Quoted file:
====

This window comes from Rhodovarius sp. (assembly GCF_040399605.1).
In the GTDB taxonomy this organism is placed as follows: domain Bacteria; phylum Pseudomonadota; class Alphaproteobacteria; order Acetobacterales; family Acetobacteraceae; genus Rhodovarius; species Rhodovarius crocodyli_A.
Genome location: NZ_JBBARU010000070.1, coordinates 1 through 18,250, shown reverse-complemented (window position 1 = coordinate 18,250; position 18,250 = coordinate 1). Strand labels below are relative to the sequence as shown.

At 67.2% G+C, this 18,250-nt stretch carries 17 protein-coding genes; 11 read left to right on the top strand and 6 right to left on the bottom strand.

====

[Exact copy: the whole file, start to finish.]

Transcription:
This window comes from Rhodovarius sp. (assembly GCF_040399605.1).
In the GTDB taxonomy this organism is placed as follows: domain Bacteria; phylum Pseudomonadota; class Alphaproteobacteria; order Acetobacterales; family Acetobacteraceae; genus Rhodovarius; species Rhodovarius crocodyli_A.
Genome location: NZ_JBBARU010000070.1, coordinates 1 through 18,250, shown reverse-complemented (window position 1 = coordinate 18,250; position 18,250 = coordinate 1). Strand labels below are relative to the sequence as shown.

At 67.2% G+C, this 18,250-nt stretch carries 17 protein-coding genes; 11 read left to right on the top strand and 6 right to left on the bottom strand.